How to Record Vocals Without Headphones

Ever notice that some singers have a hard time recording their vocals on pitch when wearing headphones? This is due to the proximity of the speaker cone to the ear canal, which, depending on the size and shaping of the individuals ear canal, can drastically distort the delivery of the playback's pitch to the singers ear, causing the singer to sing off key. Singers are used to hearing music from a distance when in rehearsal, so you may find better pitch and emotion by ditching the headphones. Here is a method for recording vocals in the control room using only your monitor speakers.


  1. Image titled Record Vocals Without Headphones Step 1
    Set your microphone up with the null point (point of rejection) facing your monitors. On most mics (ones with a cardioid or hyper cardioid polar pattern) you can find the highest rejection by aiming the end of the mic at one of the monitors and then turning it just slightly left or right.
  2. Image titled Record Vocals Without Headphones Step 2
    Turn off one monitor (the one you didn't aim the mic at).
  3. Image titled Record Vocals Without Headphones Step 3
    Place your singer in front of the microphone and do some sound tests. As you are doing these, it is important that you find : a.) A monitor level that is not too loud, but is comfortable for the singer. b.) The proper gain level so that the signal isn't distorting. c.) The mic position with the smallest amount of bleed-through. NOTE: There will be some bleed-through involved, just make sure it is as quiet as possible.
  4. Image titled Record Vocals Without Headphones Step 4
    Now that you have found your levels, record the vocals. With the vocal take recorded, open up another track and label it "Bleed-Through" or something to that nature.
  5. Image titled Record Vocals Without Headphones Step 5
    Without changing anything (monitor level, mic placement, same monitor turned off), stand in front of the mic yourself and record just the bleed-through of the track through the mic. Remain totally silent during the recording, as you are just catching the bleed-through.
  6. Image titled Record Vocals Without Headphones Step 6
    With this done, you should have two tracks: One with your vocal take (with bleed-through) and another that contains the bleed-through by itself.
  7. Image titled Record Vocals Without Headphones Step 7
    Invert the phase on the bleed-through track. On Pro-Tools this can be done by opening the plug-in "Trim" on the insert of the bleed-through track and pressing the invert phase button. On Adobe Audition you can use an Audio Suite effect called "Invert" to flip the phase.
  8. Image titled Record Vocals Without Headphones Step 8
    Understand that with the phase now inverted, raise the level of the bleed-through track to match the decibel level of the vocal track.
  9. Image titled Record Vocals Without Headphones Step 9
    Play both tracks back simultaneously. The inverted bleed-through track should cancel out a large amount of the bleed-through on the vocal track.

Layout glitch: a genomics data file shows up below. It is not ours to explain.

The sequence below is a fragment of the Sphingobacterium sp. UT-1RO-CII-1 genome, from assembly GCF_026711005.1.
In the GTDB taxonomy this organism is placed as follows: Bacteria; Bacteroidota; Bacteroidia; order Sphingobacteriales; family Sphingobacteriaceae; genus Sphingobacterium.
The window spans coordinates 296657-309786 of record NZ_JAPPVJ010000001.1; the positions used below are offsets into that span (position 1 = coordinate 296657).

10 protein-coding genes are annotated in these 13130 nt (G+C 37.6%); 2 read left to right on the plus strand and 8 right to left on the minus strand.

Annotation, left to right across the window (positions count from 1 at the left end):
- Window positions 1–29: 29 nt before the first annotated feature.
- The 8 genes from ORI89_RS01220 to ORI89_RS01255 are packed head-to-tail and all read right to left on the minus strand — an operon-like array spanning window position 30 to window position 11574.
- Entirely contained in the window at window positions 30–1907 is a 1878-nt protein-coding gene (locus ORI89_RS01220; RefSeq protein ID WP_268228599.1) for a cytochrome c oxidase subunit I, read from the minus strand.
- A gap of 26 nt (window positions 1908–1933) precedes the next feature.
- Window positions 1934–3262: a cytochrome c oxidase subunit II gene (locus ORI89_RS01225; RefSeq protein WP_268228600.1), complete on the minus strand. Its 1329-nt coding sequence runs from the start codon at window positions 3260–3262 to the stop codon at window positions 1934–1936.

10. Image titled Record Vocals Without Headphones Step 10
    Do this with each song, making sure to keep records of you mic choice, mic position, and monitor level.


  • You may find that you get a great vocal sound with almost no bleed-through at all. If you can get this sound, GO WITH IT! An inverted bleed-though track may not be needed. This could cut down on a lot of work on your part.
  • A way to get around having to do the above would be to bounce down the vocal track and the bleed-through track to one single track, eliminating the need to have the bleed-through track in the session.
  • The reason that you (or someone) is recommended to stand in front of the mic during the recording of the bleed-through track is to simulate the blockage of sound caused by the body of the singer to the mic. Depending on your room dimensions, however, you may find that step is not needed.
  • One bleed-through track can work for each mic or mic position. Any changes to mics or their placement will require another separate bleed-through track.
  • It might be a good idea to record your bleed-through tracks at the end of the session, after everyone has left, so as not to hold up the talent.
  • The theory behind this technique is called Common Mode Rejection. It states that the sum of two identical waveforms 180 degrees out of phase (inverted) will result in a complete cancellation of sound. Thus, it is important to have the out of phase bleed-through track playing throughout the rest of the session, including mixing.


  • Some singers don't know any better and think that the playback volume has to be extremely loud for them to "get into it". Remind them that the trade off for ditching the headphones is a slightly quieter playback volume. If that doesn't work.... knock them around a bit.
  • A mic with an omnidirectional pickup pattern may not work with this method.
  • A live mic in the same room with monitors can cause sudden and often damaging feedback. Be sure to turn your monitors all the way down before finding your playback volume.

Article Info

Categories: Music Techniques